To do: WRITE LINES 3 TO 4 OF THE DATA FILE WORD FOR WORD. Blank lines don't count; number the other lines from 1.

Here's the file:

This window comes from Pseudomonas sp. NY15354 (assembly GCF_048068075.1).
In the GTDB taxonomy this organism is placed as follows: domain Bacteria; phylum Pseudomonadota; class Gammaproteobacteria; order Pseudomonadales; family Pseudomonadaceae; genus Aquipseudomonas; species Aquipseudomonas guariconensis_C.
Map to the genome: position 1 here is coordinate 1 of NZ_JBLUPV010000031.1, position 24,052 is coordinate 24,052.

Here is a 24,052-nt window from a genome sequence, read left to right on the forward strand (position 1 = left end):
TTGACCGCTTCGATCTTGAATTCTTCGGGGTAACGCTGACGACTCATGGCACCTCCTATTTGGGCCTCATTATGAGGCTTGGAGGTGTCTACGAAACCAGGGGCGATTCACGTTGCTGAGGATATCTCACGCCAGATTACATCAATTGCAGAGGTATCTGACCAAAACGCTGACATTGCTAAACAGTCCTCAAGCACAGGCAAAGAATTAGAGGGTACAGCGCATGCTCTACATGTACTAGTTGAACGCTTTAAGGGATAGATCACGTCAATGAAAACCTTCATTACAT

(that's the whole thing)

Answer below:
Map to the genome: position 1 here is coordinate 1 of NZ_JBLUPV010000031.1, position 24,052 is coordinate 24,052.

Here is a 24,052-nt window from a genome sequence, read left to right on the forward strand (position 1 = left end):